Offers policy options and considerations to state utility commissions in providing access to energy use data to help commercial customers manage energy costs through building energy benchmarking.
This document was essential to informing Montgomery County, Maryland, staff and policymakers on best practices related to energy performance benchmarking regulations. This helped facilitate the passage of the first county-wide energy performance benchmarking law in the Nation.
Provides guidance and sample policy language to help state and local governments enact and implement policies addressing energy assessments of or improvements to existing commercial buildings.
Greater Energy Savings through Building Energy Performance Policy: Four Leading Policy and Program Options lays out recommendations for linking existing policies and developing new policies, such that their success is based on the real energy savings achieved in buildings. This approach has the potential to affect the entire building lifecycle.
A practical document that presents established policy and program “pathways” to advance demand-side energy efficiency, including:
- Ratepayer-funded energy efficiency
- Building energy codes
- Local government-led efforts, such as building performance policies
- State-led efforts, such as energy savings performance contracting
- Commercial and industrial private sector approaches, such as strategic energy management and combined heat and power.
The guide presents case studies of successful regional, state, and local approaches to energy efficiency with sources for more information, resources to understand the range of expected savings from energy efficiency, and common protocols for documenting savings.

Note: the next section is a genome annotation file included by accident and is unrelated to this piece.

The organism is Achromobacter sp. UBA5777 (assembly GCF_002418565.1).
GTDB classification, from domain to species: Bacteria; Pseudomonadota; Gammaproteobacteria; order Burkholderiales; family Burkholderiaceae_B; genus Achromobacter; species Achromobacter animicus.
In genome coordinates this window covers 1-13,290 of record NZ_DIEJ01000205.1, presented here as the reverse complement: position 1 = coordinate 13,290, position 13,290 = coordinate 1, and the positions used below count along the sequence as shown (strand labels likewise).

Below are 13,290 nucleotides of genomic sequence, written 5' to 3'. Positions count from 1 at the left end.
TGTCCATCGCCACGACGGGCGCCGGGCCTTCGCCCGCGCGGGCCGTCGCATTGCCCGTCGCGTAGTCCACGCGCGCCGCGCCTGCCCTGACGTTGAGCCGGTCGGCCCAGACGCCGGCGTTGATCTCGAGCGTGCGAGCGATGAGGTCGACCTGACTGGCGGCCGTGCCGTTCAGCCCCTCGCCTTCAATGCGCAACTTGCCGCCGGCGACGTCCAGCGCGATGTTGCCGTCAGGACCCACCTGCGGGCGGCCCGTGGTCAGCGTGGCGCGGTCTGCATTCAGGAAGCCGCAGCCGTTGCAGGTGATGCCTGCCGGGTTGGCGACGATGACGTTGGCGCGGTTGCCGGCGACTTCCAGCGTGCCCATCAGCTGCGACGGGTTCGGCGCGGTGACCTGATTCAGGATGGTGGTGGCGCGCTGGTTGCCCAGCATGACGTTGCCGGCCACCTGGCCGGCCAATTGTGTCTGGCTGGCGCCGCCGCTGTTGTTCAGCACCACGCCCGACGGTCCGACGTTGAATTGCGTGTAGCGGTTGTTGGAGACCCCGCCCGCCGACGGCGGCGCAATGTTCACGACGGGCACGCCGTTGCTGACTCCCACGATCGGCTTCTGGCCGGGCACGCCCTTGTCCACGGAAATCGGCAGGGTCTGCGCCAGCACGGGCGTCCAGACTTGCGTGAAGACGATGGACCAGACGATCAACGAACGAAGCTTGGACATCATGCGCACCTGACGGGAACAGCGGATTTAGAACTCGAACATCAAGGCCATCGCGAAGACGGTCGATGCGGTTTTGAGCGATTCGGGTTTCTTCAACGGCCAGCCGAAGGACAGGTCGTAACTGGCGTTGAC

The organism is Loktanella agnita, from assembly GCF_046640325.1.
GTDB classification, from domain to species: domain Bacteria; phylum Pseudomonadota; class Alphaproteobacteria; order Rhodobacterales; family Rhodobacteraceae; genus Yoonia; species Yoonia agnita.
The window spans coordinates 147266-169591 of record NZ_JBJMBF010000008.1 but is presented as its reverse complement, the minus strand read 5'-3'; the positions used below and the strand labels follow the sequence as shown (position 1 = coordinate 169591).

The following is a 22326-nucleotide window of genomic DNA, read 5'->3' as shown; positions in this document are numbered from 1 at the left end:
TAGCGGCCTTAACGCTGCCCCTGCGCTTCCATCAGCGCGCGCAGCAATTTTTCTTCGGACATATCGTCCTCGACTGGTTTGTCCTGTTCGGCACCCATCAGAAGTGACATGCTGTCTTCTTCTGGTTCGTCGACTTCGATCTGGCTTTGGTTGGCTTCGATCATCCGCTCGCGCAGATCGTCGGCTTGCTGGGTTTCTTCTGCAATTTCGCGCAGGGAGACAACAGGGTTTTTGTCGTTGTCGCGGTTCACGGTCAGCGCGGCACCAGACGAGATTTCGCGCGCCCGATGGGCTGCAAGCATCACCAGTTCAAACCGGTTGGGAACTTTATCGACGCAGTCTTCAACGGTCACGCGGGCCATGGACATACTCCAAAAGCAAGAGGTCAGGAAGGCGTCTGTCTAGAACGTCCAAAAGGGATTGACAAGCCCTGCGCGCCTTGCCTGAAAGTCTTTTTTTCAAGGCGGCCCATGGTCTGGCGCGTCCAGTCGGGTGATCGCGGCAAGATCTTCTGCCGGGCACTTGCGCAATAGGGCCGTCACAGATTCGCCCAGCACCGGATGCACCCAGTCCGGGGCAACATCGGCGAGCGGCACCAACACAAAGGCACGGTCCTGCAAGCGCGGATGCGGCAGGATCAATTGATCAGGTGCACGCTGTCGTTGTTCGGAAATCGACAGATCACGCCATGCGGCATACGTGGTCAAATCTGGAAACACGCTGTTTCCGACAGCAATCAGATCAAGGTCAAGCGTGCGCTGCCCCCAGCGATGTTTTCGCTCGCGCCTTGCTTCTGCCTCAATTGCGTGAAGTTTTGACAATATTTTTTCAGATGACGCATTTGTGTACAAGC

State and local air pollution control agencies will find SEE Action's Guide for States: Energy Efficiency as a Least-Cost Strategy to Reduce Greenhouse Gases and Air Pollution, and Meet Energy Needs in the Power Sector to be a very helpful resource. The guide provides a clear and credible overview of how states and localities are putting energy efficiency to work for them, and what they are getting out of their investment. These approaches give air agencies a broader set of tools to meet air quality standards, protect public health, and achieve multipollutant emission reductions at a low cost.
Leadership by state and local governments is critical to unlock the national energy efficiency opportunities and deliver the benefits of efficiency to all Americans. Developed collaboratively by state and local officials, energy efficiency experts, and real estate practitioners, the Leadership Agenda defines the baseline actions that states and communities can take by 2020 to demonstrate national energy efficiency leadership.
The 2020 Leadership Agenda for Existing Commercial Buildings is a valuable resource for building owners and property managers who may be interested in supporting and advancing policy options, such as improved access by commercial property-owners to whole-building energy consumption data and voluntary energy efficiency programs.
Provides sample policy language based on a synthesis of existing state and local policies, and discussion on key provisions, for the design of a commercial benchmarking and disclosure policy.
This document has been very valuable to the District Department of the Environment as we implemented and refined our energy benchmarking and disclosure policy. The guide provides a standard that we can direct our peer cities to that builds on the best practices learned by early adopters like the District of Columbia.